When suspected of driving under the influence of alcohol, an officer may
choose to pull you over and conduct a number of tests. The most common
types of tests you may face are known as the Standardized Field Sobriety
Tests. These have been developed from the research of the National Highway
Traffic Safety Administration and the Southern California Research Institute
conducted them. There are three main tests that are known as the One-Leg
Stands test, the Walk-and-Turn test and the Horizontal Gaze Nystagmus
(HGN) test. The HGN test is one form that will examine the involuntary
jerking motion of the eye. It can be an indicator of alcohol consumption
and some types of drugs.
In order to conduct this test the officer will first need to be trained
in the correct procedure. When administering the test on a suspect, the
individual will first be required to remove any eye wear (except for contact
lenses). The suspect should be positioned away from the glare of car headlights
so that the brightness does not affect the reaction of their eye. Officers
will typically use an object during this exam, which is most often a flashlight
or a pen. The suspect will be asked to follow the object with their eyes
and during this time the officer will be looking for six signs; three
in both eyes. The first will be the general smoothness in the eye motion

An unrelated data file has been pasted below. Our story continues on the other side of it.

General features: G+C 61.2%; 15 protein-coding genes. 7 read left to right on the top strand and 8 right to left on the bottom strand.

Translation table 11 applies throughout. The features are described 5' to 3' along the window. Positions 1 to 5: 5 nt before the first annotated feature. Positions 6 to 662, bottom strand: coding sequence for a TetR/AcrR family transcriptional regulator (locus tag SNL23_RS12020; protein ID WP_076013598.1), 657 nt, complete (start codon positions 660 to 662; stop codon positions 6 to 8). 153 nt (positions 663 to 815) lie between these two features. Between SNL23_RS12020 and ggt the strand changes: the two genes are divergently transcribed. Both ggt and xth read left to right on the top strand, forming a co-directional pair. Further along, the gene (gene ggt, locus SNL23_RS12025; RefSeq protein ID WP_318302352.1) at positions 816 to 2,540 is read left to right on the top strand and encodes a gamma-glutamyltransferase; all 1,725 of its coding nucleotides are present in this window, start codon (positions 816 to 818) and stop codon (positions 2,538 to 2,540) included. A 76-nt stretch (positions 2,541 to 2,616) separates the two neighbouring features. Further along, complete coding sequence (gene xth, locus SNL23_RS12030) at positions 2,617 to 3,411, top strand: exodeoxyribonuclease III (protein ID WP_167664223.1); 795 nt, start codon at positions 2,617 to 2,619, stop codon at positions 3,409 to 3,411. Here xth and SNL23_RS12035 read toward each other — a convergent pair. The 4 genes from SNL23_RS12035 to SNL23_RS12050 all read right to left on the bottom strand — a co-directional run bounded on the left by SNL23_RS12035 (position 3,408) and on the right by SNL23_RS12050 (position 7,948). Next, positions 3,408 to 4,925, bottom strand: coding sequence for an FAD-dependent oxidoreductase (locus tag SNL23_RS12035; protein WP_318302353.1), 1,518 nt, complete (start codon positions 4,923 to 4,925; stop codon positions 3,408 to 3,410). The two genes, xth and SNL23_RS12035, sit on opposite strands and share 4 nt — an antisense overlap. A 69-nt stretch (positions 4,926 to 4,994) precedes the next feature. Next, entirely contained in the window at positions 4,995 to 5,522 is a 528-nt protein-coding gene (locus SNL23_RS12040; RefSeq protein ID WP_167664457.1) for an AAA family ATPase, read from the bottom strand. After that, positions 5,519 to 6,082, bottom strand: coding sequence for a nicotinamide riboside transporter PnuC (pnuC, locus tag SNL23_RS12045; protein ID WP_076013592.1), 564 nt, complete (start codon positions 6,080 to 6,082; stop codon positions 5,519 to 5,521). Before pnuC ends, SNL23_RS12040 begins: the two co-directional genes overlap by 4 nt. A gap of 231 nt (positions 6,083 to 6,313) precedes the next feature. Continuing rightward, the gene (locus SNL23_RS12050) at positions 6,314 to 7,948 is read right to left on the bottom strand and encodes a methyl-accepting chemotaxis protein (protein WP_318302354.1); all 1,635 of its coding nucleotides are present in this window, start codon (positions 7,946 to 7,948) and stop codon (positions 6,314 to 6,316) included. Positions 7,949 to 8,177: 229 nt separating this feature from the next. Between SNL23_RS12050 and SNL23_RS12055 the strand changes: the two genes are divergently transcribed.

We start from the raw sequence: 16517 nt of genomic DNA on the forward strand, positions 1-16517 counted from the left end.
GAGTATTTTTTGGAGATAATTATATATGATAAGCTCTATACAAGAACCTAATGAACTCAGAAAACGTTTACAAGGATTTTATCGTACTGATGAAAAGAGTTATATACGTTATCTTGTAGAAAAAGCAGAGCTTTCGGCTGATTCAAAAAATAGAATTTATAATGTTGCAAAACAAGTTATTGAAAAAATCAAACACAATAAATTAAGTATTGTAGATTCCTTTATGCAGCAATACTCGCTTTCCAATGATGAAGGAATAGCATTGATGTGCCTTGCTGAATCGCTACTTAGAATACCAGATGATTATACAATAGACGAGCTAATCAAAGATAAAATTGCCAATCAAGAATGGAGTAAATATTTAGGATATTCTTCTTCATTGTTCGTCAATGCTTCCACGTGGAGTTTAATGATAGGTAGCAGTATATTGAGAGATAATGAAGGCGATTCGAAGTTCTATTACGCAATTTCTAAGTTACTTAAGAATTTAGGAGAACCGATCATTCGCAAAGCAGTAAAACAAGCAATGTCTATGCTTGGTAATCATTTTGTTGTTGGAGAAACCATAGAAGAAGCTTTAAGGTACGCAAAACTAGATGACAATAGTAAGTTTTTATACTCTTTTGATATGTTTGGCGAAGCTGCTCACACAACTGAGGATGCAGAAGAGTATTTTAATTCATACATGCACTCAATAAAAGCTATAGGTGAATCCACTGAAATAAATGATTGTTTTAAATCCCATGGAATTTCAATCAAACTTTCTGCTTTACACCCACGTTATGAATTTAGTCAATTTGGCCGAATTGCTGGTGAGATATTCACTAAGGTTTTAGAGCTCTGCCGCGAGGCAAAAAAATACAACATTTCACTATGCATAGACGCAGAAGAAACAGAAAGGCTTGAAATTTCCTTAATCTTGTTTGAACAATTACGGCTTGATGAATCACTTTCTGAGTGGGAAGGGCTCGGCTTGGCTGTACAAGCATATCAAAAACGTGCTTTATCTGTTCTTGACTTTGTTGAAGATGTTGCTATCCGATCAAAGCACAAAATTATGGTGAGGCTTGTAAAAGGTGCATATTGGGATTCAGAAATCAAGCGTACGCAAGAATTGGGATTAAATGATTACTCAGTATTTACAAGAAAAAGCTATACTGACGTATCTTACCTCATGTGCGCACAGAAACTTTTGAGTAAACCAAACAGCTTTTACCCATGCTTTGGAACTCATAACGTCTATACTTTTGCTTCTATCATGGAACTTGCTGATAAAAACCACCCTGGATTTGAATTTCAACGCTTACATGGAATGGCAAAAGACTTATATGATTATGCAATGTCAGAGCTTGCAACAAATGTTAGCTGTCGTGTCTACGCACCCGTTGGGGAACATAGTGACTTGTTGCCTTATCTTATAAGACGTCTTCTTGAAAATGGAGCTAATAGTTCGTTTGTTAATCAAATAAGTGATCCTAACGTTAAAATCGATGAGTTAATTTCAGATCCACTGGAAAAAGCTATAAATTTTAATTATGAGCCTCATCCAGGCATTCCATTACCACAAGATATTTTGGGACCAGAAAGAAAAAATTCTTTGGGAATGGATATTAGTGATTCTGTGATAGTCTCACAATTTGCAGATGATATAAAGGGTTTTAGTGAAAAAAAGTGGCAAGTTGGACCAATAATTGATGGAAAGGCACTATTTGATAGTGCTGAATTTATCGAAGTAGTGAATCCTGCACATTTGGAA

when following the object the officer is holding. Next will be observing
when the nystagmus begins when the eye is brought out to maximum deviation.
This is the involuntary jerking of the eye when it is brought further
out to the side. It is caused by the disruption of the oculomotor control
of the eye or the inner ear. The eye may follow the object then begin
to lag, and then jump forward to correct falling behind. The officer will
hold the object out to the side for around four seconds to make sure that
the movement of the eye was not the reason for the nystagmus.
The last clue that they will be looking for is when the nystagmus occurs.
The officer will begin to move the object they are holding out to the
side of the individual's shoulder and notes if the nystagmus occurs
before the object is taken out forty-five degrees. These tests are not
always accurate and they may be administered incorrectly, leaving many
innocent individuals facing charges they do not deserve. If you have found
yourself under investigation for drinking and driving charges you may
be able to fight them. Turn to a Pasadena criminal defense lawyer from
The Law Offices of Matthew Cargal for over 20 years of experience!